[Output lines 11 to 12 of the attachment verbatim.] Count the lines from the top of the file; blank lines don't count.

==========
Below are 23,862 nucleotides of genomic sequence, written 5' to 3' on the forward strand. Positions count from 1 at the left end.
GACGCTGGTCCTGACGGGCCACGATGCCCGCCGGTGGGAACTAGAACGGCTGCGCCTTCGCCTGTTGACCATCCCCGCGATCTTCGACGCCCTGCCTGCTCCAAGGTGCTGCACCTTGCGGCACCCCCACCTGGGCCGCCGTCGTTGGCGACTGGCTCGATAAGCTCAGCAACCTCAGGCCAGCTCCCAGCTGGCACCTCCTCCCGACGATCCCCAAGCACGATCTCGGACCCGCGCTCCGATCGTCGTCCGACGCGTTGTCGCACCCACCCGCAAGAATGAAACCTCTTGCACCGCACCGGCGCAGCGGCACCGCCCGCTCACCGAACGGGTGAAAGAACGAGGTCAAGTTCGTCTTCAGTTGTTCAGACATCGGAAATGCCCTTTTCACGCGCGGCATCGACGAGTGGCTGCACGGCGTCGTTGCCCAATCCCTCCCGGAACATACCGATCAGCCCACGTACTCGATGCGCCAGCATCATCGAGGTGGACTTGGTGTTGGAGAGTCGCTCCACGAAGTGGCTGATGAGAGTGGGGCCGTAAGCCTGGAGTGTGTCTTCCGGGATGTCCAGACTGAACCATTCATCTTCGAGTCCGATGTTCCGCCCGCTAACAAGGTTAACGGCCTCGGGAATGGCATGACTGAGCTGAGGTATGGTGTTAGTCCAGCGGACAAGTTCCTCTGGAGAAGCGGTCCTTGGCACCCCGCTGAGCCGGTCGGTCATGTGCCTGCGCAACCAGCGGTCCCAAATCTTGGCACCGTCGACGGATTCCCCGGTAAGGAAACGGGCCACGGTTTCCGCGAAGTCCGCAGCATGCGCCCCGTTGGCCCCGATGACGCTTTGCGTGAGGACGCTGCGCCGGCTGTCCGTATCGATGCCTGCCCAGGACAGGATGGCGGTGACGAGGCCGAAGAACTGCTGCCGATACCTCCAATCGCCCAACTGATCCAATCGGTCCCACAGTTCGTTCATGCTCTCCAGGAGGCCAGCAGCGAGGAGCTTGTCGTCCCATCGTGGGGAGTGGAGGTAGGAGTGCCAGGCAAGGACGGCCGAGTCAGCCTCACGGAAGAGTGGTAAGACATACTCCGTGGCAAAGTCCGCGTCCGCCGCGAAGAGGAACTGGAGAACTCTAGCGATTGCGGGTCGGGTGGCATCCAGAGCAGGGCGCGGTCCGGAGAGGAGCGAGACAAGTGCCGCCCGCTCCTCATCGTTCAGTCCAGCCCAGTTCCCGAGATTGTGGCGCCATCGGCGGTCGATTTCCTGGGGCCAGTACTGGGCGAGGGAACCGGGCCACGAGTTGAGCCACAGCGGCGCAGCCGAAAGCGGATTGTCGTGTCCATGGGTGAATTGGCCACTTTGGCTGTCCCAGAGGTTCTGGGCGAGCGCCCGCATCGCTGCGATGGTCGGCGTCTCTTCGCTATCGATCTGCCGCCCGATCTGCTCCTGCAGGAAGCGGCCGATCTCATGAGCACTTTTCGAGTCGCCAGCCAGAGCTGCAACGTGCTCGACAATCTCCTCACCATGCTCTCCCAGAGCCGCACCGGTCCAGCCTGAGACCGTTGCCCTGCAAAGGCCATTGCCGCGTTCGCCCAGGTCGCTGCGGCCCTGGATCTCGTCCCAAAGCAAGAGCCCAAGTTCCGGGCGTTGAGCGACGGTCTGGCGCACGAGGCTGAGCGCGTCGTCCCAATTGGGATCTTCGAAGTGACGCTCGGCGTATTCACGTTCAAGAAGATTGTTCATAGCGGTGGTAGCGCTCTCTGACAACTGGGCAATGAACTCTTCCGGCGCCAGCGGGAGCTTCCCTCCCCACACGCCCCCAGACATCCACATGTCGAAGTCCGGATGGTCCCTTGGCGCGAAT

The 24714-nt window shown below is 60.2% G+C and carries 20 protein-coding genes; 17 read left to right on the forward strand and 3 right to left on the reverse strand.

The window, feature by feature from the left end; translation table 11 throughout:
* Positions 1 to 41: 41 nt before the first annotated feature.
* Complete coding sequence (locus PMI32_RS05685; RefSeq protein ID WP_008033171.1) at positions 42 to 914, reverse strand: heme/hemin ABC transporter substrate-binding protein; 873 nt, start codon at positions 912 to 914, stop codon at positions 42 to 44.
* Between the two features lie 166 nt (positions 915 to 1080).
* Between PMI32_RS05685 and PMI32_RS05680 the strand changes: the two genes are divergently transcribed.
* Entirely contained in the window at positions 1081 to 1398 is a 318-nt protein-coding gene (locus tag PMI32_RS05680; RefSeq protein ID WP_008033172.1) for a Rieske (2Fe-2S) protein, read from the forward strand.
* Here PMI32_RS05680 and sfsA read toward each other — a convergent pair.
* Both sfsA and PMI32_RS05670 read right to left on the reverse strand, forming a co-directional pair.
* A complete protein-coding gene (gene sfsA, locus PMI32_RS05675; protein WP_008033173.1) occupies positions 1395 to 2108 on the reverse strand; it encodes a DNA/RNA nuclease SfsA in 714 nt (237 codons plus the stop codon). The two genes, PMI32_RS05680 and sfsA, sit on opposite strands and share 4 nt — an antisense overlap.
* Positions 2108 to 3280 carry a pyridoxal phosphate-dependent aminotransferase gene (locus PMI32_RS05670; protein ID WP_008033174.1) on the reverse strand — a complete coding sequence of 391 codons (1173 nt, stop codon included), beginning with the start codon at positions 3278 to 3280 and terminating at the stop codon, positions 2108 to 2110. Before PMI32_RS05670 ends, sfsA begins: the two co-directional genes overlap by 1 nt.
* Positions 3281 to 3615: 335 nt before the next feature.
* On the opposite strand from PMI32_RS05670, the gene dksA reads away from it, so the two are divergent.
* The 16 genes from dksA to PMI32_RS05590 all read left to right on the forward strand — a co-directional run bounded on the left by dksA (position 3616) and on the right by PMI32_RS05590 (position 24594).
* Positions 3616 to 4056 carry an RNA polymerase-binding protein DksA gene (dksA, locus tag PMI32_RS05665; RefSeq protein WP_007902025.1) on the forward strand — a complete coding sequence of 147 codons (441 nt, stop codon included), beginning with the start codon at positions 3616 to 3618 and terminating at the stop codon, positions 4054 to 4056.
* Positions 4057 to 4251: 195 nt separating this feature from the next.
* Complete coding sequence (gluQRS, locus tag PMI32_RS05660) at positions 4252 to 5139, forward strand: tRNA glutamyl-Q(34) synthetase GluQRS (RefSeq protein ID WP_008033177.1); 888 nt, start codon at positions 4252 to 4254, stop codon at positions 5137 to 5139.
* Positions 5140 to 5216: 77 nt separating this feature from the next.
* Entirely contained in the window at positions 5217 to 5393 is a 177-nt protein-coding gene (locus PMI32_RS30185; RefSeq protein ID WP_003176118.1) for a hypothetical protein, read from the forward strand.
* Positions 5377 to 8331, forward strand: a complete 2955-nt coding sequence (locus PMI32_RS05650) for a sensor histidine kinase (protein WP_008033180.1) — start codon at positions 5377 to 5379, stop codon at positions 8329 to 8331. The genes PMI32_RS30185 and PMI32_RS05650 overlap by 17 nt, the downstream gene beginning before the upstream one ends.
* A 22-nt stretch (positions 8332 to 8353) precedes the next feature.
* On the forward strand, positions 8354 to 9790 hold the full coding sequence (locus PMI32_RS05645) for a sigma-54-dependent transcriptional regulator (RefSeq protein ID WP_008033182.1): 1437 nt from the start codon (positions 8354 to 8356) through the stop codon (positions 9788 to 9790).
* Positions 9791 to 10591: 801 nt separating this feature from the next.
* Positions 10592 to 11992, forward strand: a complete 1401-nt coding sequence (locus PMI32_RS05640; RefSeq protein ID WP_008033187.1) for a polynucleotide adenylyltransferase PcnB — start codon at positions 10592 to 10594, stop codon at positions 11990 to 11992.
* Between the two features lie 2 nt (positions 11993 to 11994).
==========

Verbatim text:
* Both sfsA and PMI32_RS05670 read right to left on the reverse strand, forming a co-directional pair.
* A complete protein-coding gene (gene sfsA, locus PMI32_RS05675; protein WP_008033173.1) occupies positions 1395 to 2108 on the reverse strand; it encodes a DNA/RNA nuclease SfsA in 714 nt (237 codons plus the stop codon). The two genes, PMI32_RS05680 and sfsA, sit on opposite strands and share 4 nt — an antisense overlap.